John William Inchbold

Portrait of John William Inchbold (ca. 1875)
A Study, in March (1855)

John William Inchbold (29 August 1830 – 23 January 1888) was an English painter who was born in Leeds, Yorkshire. His style was influenced by the Pre-Raphaelite Brotherhood. He was the son of a Yorkshire newspaper owner, Thomas Inchbold.


Inchbold was born 29 April 1830 at Leeds, Yorkshire, where his father, Thomas Inchbold, was the proprietor and editor of the Leeds Intelligencer. Having shown an early talent for drawing he moved to London[1] and became a draughtsman in the lithographic works of Day and Haghe.[2]

Inchbold became a pupil of Louis Haghe, the water-colour painter, and was a student at the Royal Academy in 1847. He exhibited at the Society of British Artists in 1849, at the Academy from 1851.[2] At first he worked in watercolour in a free style, but his first exhibited oil painting, shown at the Academy in 1852 showed the influence of the Pre-Raphaelite movement,[1] and in 1855 he gained the enthusiastic praise of John Ruskin for The Moorland, which he painted to illustrate a passage from Tennyson's Locksley Hall. His painting, White Doe of Rylstone was purchased by Ruskin.[2]

Inchbold spent much of the later part of his life abroad, mainly in Switzerland, where he had spent some time with Ruskin in the mid-1850s.[1] His best-known works are probably The Jungfrau (1857), On the Lake of Thun (1860), Tintagel (1862), Gordale Scar (1876) and Drifting (1883); the last named was once in the possession of Coventry Patmore. Tennyson, Browning, Lord Houghton, and Sir Henry Thompson were among his admirers and supporters, and in Dr Russell Reynolds he found a liberal and discriminating patron. A year or two before his death he had returned from Algeria with a large collection of sketches, in which the ordinary defects of his manner were less apparent. He died suddenly of heart disease at Headingley in Leeds, on 23 January 1888. His memory was honoured by Swinburne in a funeral ode.[2]

Inchbold published a book of sonnets called Annus Amoris in 1876.[1]

List of worksEdit

  • The Moorland (Dewar-stone, Dartmoor) (1854), Tate Britain, London.
  • Anstey's Cove, Devon (1854), Fitzwilliam Museum, Cambridge.
  • Devonshire Coast (1855), Tate Britain, London.
  • The White Doe of Rylstone (At Bolton) (1855), Leeds City Art Gallery.
  • A Study, in March or In Early Spring (1855), Ashmolean Museum, Oxford.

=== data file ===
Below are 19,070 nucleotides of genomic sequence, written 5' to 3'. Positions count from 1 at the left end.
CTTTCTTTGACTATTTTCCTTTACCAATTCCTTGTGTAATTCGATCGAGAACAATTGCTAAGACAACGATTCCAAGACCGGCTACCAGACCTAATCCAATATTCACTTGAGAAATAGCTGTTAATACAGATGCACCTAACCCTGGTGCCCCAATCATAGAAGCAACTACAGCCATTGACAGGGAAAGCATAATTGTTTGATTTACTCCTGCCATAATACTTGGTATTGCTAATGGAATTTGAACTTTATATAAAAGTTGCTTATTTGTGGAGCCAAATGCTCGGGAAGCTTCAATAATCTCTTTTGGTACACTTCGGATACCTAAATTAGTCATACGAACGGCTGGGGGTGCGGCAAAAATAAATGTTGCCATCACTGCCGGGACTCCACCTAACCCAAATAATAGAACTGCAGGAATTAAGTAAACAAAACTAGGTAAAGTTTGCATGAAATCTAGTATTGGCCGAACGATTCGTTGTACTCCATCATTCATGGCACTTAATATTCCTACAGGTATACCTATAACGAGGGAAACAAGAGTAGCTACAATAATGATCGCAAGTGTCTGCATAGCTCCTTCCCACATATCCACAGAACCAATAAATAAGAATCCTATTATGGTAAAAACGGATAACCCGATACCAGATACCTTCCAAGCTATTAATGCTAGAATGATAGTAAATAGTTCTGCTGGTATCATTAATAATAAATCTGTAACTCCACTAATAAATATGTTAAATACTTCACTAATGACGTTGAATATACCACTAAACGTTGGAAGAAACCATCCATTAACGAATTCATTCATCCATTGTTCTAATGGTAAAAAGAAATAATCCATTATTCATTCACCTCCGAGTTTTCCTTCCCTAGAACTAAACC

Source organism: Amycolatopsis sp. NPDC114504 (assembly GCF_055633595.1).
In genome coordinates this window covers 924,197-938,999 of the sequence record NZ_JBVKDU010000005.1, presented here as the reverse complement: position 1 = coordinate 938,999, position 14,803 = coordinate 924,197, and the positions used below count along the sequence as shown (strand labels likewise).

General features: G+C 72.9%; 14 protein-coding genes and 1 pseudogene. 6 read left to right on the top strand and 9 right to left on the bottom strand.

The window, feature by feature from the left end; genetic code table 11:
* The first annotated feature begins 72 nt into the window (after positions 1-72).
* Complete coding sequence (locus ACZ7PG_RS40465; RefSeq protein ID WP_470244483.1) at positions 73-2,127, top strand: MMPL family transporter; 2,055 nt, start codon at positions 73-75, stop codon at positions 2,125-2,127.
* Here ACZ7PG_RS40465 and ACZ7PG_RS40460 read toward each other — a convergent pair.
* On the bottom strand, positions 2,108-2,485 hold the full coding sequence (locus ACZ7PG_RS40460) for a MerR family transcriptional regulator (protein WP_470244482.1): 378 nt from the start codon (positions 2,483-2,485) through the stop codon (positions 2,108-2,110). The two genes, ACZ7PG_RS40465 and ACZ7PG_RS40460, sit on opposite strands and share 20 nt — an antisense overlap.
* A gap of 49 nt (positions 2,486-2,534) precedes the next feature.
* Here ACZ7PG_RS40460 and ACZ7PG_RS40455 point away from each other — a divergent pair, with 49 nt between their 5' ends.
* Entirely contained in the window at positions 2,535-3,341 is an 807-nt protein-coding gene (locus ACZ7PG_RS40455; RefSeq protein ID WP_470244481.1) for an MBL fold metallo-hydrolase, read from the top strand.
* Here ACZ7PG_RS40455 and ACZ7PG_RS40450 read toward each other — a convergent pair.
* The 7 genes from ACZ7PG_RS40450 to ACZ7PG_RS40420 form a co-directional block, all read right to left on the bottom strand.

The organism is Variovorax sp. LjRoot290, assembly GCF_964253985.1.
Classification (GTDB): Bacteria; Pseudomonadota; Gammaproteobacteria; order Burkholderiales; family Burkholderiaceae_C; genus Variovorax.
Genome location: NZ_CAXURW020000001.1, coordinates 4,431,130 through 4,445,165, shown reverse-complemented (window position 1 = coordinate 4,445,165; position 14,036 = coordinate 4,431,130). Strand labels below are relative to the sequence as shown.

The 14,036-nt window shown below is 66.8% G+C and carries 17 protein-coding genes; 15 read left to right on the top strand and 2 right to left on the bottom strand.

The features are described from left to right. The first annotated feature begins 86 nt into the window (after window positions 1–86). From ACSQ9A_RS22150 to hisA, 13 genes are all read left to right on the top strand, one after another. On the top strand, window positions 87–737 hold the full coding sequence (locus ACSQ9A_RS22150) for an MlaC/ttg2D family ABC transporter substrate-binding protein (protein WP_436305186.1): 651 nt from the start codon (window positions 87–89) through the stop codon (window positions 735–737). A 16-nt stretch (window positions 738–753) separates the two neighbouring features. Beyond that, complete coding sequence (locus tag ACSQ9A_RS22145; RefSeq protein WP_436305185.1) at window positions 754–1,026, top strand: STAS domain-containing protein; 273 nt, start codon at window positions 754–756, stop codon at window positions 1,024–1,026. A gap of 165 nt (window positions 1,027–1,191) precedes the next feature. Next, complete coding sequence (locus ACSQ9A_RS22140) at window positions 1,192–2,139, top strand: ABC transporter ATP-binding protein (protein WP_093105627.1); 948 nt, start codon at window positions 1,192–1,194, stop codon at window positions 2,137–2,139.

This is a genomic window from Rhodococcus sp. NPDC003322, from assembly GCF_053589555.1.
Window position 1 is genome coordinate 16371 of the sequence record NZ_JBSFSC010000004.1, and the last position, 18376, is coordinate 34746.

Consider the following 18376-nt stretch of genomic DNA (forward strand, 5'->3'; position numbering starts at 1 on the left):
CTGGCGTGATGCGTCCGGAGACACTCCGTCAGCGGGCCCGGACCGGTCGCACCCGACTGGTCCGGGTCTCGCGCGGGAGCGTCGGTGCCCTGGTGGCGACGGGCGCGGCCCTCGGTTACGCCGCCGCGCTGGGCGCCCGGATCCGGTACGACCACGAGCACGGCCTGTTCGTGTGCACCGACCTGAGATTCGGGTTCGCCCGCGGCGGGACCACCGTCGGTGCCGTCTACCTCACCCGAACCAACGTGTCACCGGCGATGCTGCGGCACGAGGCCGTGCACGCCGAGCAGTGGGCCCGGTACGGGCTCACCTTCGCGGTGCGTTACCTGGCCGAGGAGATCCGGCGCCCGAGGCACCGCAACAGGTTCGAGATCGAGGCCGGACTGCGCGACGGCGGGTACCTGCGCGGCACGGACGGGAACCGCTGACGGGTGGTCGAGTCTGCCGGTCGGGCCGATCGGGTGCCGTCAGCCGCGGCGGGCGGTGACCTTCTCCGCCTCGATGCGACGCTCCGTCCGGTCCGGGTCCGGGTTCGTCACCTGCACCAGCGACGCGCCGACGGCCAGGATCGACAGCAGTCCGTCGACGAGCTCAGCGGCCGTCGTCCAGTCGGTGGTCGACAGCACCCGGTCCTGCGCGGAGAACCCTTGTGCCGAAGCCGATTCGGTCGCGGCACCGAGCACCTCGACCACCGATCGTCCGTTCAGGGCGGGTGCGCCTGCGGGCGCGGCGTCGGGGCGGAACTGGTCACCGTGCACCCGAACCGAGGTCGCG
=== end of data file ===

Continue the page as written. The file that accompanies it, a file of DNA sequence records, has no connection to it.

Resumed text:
• Cuillin Ridge, Skye, from Sligachan (1856), Ashmolean Museum, Oxford.
  • Study from Nature, Evening (1857)
  • Fishermen at Sunset (1859–60), Tate Britain, London.
  • Lugano (a Pillar in the Foreground) 1861, Tate Britain, London.
  • Two Men Scything 1861, Tate Britain, London.
  • Tintagel 1861, Tate Britain, London.
  • A Sunlit Wood 1861, Tate Britain, London.
  • A Man Digging on the Shore 1862, Tate Britain, London.
  • Venice: A Girl in a Doorway 1862-4, Tate Britain, London.
  • Tintagel 1862, Tate Britain, London.[3]
  • Inundation at St Marks 1863-4, Tate Britain, London.
  • San Giorgio from the Ducal Palace 1863-5, Tate Britain, London.
  • Peat Burning circa 1864-6, Tate Britain, London.
  • A Young Palm, Valentia 1865, Tate Britain, London.
  • A House in Spain, with a Minaret 1865, Tate Britain, London.
  • Shore Scene with Groups of Figures 1865, Tate Britain, London.
  • Manzanares, Madrid 1866, Tate Britain, London.
  • The Village Cross, Spain 1866, Tate Britain, London.
  • Recollection. Barden Fells 1866, Tate Britain, London.
  • Recollection, Strid, Barden Tower 1866, Tate Britain, London.
  • Stonehenge from the East[4] (1866-9), Society of Antiquaries of London, London.
  • Gate of the Sea, Venice (1873)
  • Harvest Field, Stratford-Upon-Avon 1874, Leeds Art Gallery
  • Gordale Scar, Yorkshire exhibited 1876, Tate Britain, London.
  • The Lake of Geneva (c.1880-82)
  • A Syrian Girl at a Balcony overlooking a Bay, Tate Britain, London.
  • A Rocky Coast, Tate Britain, London.
  • A Wide Landscape, Tate Britain, London.
  • Arabian Merchants, Tate Britain, London.
  • A Shepherd on the Downs, Tate Britain, London.
  • A Girl Seated on Rocks in a Wood, Tate Britain, London.
  • Forest of Fontainebleau: A Chestnut Tree, Tate Britain, London.
  • Valencia. The Well, Tate Britain, London.
  • Venice, Nocturne. San Giorgio Maggiore, Tate Britain, London.
  • Fairy Dell. A Man and a Dog in a Sunlit Clearing, Tate Britain, London.
  • A Procession of Peasants among Trees, Tate Britain, London.
  • Forest of Fontainebleau: A Peasant outside a Church under Trees, Tate Britain, London.
  • Forest of Fontainebleau: A Path in the Woods, Tate Britain, London.
  • Whilst Waiting for the Train, Swiss Alps, Tate Britain, London.
  • A Rocky Coast, Tate Britain, London.
  • Coast Scene with Fishing Boats and Rainbows, Tate Britain, London.
  • Mountain Vale, Tate Britain, London.
  • The Lake of Lucerne, Victoria and Albert Museum, London.
  • From Pallano to the Dent du Midi 1884, Private collection, exhib. Royal Academy, London, 1885.


  1. ^ a b c d The Pre-Raphaelites (exhibition catalogue). London: The Tate Gallery. 1984. p. 33.
  2. ^ a b c d Dictionary of National Biography Entry, Volume 28, page 426, In public domain, accessed on-line on 27 February 2009
  3. ^ 'Tintagel', 1862; Tate Britain
  4. ^
  • Christopher Newall, John William Inchbold: Pre-Raphaelite Landscape Artist, exhibition catalogue, Leeds City Art Gallery, 1993

External linksEdit